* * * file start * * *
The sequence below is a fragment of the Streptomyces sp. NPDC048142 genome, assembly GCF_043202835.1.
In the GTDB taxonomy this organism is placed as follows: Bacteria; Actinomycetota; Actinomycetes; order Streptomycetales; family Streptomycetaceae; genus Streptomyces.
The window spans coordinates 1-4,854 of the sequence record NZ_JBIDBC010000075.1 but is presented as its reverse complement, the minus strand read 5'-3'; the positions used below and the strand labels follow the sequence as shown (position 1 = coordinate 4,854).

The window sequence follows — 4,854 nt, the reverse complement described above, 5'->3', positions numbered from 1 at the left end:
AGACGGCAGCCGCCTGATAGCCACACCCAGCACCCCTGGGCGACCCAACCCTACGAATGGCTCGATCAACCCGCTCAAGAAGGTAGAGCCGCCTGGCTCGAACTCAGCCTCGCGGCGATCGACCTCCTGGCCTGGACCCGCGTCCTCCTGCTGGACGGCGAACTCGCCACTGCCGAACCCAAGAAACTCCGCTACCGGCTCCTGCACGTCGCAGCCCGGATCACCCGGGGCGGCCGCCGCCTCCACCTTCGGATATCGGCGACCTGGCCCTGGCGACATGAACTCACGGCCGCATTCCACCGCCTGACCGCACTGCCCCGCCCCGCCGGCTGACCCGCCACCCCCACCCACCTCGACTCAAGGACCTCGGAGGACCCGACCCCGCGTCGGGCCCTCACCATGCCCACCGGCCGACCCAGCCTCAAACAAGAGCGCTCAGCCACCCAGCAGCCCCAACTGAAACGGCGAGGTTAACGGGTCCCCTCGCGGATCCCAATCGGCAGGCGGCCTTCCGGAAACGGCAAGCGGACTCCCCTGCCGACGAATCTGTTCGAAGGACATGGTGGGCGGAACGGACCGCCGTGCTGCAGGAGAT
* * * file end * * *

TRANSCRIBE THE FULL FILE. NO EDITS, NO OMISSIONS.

The sequence below is a fragment of the Streptomyces sp. NPDC048142 genome, assembly GCF_043202835.1.
In the GTDB taxonomy this organism is placed as follows: Bacteria; Actinomycetota; Actinomycetes; order Streptomycetales; family Streptomycetaceae; genus Streptomyces.
The window spans coordinates 1-4,854 of the sequence record NZ_JBIDBC010000075.1 but is presented as its reverse complement, the minus strand read 5'-3'; the positions used below and the strand labels follow the sequence as shown (position 1 = coordinate 4,854).

The window sequence follows — 4,854 nt, the reverse complement described above, 5'->3', positions numbered from 1 at the left end:
AGACGGCAGCCGCCTGATAGCCACACCCAGCACCCCTGGGCGACCCAACCCTACGAATGGCTCGATCAACCCGCTCAAGAAGGTAGAGCCGCCTGGCTCGAACTCAGCCTCGCGGCGATCGACCTCCTGGCCTGGACCCGCGTCCTCCTGCTGGACGGCGAACTCGCCACTGCCGAACCCAAGAAACTCCGCTACCGGCTCCTGCACGTCGCAGCCCGGATCACCCGGGGCGGCCGCCGCCTCCACCTTCGGATATCGGCGACCTGGCCCTGGCGACATGAACTCACGGCCGCATTCCACCGCCTGACCGCACTGCCCCGCCCCGCCGGCTGACCCGCCACCCCCACCCACCTCGACTCAAGGACCTCGGAGGACCCGACCCCGCGTCGGGCCCTCACCATGCCCACCGGCCGACCCAGCCTCAAACAAGAGCGCTCAGCCACCCAGCAGCCCCAACTGAAACGGCGAGGTTAACGGGTCCCCTCGCGGATCCCAATCGGCAGGCGGCCTTCCGGAAACGGCAAGCGGACTCCCCTGCCGACGAATCTGTTCGAAGGACATGGTGGGCGGAACGGACCGCCGTGCTGCAGGAGAT